“¡Ayúdame!” is a haunting reminder of the hardships that burden the Venezuelan people.
“In my music, I want to make people aware. A lot of people don’t know what’s happening [in Venezuela], so I feel like it’s the thing I can do the most: to communicate, share, and make people aware,” Cordero explains. To this end, “¡Ayúdame!” serves its purpose as a reminder of the horrors that the Venezuelan people endure, bringing much-needed attention to the foreign crisis.
Cordero’s music also touches on lighter, more humorous aspects of music. He is currently setting tongue twisters such as “Peter Piper picked a peck of pickled peppers” to music, and has also composed a work titled “Peanut Butter” in which the members of the choir spend the entire piece fighting over jars of peanut butter. Cordero’s mastery of both the serious and the lighthearted demonstrates his command of the full emotional spectrum and is a testament to just how much the young composer has accomplished.
With every new project he starts, Cordero’s list of achievements only grows. His pieces have premiered internationally, winning several competitions including the International Choral Composition Competition in Japan, The Uncommon Music Festival Choral Composition Competition in Alaska, Chorus Austin Young Composer’s Competition and many more.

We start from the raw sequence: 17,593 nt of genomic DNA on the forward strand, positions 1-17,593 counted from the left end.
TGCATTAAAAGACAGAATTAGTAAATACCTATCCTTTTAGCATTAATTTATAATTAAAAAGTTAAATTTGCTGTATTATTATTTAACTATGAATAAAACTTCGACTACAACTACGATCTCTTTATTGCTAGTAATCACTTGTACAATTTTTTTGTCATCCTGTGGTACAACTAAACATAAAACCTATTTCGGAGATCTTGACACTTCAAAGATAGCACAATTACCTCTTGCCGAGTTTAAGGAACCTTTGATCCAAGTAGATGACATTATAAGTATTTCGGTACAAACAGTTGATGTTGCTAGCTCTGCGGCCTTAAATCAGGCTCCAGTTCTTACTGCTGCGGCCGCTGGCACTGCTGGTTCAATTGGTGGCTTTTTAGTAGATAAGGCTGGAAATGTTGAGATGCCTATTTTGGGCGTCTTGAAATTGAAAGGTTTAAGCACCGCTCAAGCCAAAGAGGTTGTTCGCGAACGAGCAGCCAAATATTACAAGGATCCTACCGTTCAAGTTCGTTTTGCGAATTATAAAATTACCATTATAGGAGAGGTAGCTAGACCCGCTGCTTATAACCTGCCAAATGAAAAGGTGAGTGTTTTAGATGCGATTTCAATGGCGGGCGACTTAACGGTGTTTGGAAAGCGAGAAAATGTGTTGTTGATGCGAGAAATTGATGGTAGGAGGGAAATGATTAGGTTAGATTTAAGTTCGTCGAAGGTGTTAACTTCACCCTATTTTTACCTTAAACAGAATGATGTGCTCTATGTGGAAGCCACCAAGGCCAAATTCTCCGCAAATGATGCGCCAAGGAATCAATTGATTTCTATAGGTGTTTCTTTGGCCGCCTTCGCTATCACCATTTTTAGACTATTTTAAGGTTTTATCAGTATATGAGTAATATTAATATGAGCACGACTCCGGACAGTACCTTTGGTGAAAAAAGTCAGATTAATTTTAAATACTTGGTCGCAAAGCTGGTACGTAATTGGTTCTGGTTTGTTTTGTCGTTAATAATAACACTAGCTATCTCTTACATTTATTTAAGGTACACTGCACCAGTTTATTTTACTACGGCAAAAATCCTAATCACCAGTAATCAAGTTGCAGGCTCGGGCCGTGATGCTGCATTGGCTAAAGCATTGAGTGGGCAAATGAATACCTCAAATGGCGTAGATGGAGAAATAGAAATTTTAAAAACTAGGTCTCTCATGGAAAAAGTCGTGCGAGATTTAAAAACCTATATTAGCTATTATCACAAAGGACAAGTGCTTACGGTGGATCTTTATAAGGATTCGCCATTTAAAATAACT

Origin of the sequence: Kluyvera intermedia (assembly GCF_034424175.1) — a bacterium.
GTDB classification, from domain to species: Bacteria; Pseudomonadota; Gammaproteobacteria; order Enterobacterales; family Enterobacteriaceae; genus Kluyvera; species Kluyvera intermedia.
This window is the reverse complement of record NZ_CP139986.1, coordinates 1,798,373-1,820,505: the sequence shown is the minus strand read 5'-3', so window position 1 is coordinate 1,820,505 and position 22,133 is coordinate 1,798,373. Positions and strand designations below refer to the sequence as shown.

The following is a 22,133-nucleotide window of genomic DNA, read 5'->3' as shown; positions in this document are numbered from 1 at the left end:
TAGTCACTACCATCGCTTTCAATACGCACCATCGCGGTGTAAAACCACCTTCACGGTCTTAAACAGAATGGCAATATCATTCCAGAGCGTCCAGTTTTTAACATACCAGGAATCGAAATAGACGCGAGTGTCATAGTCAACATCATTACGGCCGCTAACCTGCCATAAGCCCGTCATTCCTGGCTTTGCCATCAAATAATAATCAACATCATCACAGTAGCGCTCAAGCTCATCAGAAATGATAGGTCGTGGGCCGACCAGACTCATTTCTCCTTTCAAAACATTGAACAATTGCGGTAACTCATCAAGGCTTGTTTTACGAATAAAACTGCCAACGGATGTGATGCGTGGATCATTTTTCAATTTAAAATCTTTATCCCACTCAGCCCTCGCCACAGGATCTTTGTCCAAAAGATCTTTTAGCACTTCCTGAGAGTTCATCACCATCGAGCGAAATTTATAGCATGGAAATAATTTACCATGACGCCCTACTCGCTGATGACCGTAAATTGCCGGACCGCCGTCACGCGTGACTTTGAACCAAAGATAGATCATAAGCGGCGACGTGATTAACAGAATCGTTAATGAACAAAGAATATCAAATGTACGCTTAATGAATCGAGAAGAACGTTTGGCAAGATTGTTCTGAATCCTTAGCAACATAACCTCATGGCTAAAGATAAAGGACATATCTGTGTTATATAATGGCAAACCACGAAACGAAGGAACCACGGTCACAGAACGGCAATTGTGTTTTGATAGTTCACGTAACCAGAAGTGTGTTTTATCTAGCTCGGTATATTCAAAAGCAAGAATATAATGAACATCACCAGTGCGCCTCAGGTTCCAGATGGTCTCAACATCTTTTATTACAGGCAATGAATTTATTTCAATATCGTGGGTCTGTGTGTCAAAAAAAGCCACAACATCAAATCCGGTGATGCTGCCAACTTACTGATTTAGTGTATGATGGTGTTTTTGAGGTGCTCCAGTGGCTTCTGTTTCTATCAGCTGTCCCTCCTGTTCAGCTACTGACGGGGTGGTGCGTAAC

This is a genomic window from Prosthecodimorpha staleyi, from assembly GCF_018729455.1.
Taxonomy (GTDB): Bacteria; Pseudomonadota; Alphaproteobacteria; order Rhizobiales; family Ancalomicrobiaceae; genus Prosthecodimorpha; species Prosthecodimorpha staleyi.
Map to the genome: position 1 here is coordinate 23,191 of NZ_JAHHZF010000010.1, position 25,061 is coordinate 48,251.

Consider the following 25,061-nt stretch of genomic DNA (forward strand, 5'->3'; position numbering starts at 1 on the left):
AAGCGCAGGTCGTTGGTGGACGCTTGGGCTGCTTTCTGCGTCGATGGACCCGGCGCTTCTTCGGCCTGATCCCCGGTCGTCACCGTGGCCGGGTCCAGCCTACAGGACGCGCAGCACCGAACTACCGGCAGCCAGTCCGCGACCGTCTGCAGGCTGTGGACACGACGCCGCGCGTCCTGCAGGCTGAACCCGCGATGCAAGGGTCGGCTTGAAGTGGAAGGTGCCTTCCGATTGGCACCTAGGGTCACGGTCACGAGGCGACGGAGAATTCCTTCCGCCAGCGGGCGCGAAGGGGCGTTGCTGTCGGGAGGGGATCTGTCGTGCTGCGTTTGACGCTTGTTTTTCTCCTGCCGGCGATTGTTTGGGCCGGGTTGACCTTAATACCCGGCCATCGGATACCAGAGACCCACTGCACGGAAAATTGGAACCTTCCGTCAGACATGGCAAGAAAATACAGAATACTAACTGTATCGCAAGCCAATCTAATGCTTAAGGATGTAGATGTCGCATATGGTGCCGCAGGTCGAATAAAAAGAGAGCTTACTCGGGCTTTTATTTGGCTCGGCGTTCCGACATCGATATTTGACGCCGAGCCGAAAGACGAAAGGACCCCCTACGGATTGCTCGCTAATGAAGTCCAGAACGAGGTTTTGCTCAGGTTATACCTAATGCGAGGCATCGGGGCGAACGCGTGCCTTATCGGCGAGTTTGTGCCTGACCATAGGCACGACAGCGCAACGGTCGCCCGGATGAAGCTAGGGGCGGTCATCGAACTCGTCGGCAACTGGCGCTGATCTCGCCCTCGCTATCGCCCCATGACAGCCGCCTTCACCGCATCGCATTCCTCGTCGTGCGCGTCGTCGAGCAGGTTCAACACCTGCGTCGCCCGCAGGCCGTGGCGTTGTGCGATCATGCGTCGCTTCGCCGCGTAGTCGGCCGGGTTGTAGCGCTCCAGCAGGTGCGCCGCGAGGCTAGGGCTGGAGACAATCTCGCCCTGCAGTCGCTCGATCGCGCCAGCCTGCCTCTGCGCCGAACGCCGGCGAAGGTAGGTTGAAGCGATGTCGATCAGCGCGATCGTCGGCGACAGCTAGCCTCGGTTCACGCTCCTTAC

This summer, he has spent time with another one of his projects, Happy Composer. This collaboration involves the commissioning of 12 new pieces from composers all over the globe. These pieces are set to be performed by four Texas choirs: Chorus Austin, The Inversion Ensemble, Austin Cantorum, and The Palmer Episcopal Church. The project’s pieces are set to premiere on various dates, ranging from the fall of 2019 to 2020.
Amidst these accomplishments, Cordero’s practice remains rooted in the fundamental principles of having fun with his music while exploring his personal style.
“I like to play around with my voice and see what happens, what goes where.” Cordero says. “In the beginning, I used to record myself [singing] at home with this microphone. I had fun recording other people’s songs but also trying to do my own and not having any idea of what I was doing. I remember having a good time and I wanted to say more.” Since then, Cordero’s style has “evolved into a deeper, more thoughtful exploration” as he ventures outside of his realm of comfort. Even now, Cordero’s intrepid spirit pushes him to make discoveries about himself and his music.
“Going out of my safe zone has helped me to discover where I’m headed musically,” Cordero says, stressing how venturing outside his natural style of composition has helped him to develop in ways even he couldn’t foresee.
“I can do so much more than I used to think.”